Röhlig and Penske launch European contract logistics joint-venture
German mid-sized 3PL Röhlig Logistics and US firm Penske Logistics have launched a new contract ...
Cargo is playing a pivotal role in the route planning and network expansion of joint-venture partners Delta Air Lines and Virgin Atlantic.
Virgin Atlantic Cargo MD Dominic Kennedy told The Loadstar cargo played a “fundamental” role in any developments.
“We reflect on our aircraft as mini freighters, with the A340-600 – with an average payload of 16 tonnes – presently in service and the A340-1000 coming online shortly,” he said.
“So we definitely have a consistency of lift that can be compared with full freighters – customers want quality of service.”
Similarly, Delta Cargo VP Shawn Cole – who has just got through his first 90 days in cargo, having moved over from the passenger side – said the carrier listened to both passenger and cargo customers.
He added: “One of the things pivoting Delta Air Lines is the importance of cargo and our cargo customers.”
Despite its 800-strong aircraft fleet, the US carrier has gone almost a decade without freighters, having scrapped them following the merger with North West Airlines in 2008.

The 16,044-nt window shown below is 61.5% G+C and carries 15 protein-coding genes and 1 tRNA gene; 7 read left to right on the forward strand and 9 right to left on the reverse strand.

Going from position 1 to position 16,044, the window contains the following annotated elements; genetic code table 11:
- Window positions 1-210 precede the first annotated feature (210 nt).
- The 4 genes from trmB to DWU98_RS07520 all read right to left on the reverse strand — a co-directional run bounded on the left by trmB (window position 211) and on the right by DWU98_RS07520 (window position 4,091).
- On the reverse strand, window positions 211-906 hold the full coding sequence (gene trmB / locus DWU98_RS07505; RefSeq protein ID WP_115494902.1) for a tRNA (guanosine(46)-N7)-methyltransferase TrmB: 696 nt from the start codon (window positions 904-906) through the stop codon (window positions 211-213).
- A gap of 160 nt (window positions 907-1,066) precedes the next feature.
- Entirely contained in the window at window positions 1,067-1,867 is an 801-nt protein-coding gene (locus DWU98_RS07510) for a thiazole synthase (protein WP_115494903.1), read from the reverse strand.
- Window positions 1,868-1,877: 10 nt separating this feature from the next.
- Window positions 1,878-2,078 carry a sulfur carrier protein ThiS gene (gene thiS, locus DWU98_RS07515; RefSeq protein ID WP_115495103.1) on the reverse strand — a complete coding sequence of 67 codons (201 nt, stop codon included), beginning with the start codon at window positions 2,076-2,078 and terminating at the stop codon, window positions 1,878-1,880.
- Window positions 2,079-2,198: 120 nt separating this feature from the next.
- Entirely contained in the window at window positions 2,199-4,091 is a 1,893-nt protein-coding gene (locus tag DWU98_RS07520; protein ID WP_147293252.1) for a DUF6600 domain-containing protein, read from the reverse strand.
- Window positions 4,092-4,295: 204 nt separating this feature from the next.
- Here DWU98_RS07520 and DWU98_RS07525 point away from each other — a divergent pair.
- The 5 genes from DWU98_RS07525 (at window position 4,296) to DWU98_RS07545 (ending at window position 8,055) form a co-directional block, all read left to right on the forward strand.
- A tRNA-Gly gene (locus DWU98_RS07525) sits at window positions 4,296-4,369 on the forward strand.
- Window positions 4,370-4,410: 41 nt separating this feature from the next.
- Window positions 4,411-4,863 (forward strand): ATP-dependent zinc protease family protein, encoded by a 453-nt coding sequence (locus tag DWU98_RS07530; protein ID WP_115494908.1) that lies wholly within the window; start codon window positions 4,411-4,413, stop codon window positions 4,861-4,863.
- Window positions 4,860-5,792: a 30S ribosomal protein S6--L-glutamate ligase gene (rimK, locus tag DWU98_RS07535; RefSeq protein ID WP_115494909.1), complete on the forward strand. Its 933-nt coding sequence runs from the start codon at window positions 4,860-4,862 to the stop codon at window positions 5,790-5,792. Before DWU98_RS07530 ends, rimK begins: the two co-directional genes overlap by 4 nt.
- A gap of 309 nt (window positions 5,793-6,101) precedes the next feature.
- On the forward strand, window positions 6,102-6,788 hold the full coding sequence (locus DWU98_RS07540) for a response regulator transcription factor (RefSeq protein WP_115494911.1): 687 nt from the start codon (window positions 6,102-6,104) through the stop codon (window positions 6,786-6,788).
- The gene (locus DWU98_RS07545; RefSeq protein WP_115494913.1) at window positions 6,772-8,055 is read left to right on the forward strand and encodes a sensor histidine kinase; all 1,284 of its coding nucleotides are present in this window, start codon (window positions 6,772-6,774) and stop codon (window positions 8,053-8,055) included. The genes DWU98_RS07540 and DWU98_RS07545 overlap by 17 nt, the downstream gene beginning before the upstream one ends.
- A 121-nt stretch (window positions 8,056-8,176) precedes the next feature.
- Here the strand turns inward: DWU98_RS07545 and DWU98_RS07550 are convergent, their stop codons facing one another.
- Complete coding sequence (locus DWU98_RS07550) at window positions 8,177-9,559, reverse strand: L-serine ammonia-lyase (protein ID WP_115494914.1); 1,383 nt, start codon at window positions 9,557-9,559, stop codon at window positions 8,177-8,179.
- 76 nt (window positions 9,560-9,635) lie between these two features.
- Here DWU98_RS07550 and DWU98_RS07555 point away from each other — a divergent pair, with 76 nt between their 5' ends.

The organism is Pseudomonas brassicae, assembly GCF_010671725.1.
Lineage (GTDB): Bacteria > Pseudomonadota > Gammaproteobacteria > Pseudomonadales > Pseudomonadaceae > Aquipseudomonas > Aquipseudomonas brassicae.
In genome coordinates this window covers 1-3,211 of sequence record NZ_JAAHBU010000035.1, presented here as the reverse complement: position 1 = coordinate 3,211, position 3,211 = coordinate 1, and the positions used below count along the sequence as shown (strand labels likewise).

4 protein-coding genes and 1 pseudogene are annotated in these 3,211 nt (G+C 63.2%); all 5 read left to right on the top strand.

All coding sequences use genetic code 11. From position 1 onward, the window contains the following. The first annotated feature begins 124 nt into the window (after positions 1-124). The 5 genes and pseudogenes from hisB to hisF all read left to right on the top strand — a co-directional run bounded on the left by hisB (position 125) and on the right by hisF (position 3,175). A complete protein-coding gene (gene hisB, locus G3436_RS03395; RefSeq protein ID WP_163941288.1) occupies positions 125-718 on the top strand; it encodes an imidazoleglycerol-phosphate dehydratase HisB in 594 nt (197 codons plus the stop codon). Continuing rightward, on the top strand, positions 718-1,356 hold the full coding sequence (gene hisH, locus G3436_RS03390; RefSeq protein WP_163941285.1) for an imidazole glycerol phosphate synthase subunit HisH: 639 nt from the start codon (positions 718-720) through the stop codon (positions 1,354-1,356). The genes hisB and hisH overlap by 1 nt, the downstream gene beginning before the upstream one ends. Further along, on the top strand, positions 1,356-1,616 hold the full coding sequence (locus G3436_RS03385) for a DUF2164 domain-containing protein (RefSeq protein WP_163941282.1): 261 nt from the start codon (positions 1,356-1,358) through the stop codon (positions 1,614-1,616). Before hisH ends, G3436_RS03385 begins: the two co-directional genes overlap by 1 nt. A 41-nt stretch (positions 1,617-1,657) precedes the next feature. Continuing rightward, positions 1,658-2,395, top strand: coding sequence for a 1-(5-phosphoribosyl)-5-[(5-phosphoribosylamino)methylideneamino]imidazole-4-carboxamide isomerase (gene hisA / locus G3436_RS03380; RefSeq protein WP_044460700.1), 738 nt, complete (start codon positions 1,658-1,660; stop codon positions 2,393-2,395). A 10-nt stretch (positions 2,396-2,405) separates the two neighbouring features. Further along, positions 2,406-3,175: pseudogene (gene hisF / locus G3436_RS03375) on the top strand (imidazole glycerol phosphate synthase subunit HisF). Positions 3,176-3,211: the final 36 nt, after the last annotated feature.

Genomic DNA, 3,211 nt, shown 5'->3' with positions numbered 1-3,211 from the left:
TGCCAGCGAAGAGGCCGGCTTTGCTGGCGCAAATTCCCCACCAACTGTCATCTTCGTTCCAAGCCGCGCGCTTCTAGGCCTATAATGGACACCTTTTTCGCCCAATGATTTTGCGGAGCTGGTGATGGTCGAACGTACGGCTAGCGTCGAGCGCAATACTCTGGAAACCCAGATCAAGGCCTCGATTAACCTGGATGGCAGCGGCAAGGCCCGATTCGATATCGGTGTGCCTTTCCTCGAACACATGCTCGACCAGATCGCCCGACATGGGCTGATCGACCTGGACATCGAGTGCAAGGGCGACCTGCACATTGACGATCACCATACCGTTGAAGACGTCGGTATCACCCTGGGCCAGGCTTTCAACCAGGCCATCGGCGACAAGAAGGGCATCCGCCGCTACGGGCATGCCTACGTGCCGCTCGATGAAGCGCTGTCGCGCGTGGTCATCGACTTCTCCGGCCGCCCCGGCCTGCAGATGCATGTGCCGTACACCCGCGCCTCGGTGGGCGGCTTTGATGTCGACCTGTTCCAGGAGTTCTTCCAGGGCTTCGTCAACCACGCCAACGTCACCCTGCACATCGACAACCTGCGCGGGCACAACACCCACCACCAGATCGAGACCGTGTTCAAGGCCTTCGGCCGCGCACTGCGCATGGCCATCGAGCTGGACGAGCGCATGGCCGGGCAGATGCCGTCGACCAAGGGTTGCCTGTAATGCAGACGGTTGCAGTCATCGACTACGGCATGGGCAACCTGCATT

“We had a customer event recently and the need for freighters never came up,” said Mr Cole. “Our plan is to be receptive to innovation – the proof is in the success of the new pharma facility here at Heathrow.”
Opened just a few weeks ago, the Pharma Zone is the latest product of the carrier partnership that began in 2012 after Delta acquired a 49% stake in Virgin.
Mr Kennedy said that, from a cargo perspective, the initial focus had been on getting the right framework for the JV, which essentially amounted to having one warehouse at each location.
“We are continuing to coordinate this around the US and UK, and are looking to iron out the remaining creases to offer something seamless,” he continued.
“As we look to longer-term strategy, our ambition involves further product alignment and the ability to cross-sell.
Mr Cole described the partnership as “50:50”, which cascades down the team and is visible on the passenger side too : “We are seeing how we can improve and learn from one another.”
He also said both Virgin and new partner Air France-KLM – which came on board after acquiring a 31% stake in Virgin – has a seat at Delta’s Cargo Control Centre.
Mr Kennedy added: “From our perspective this is a ground-breaking partnership, and we all believe in the strategy. What we are doing would translate into other partnerships if they came along.”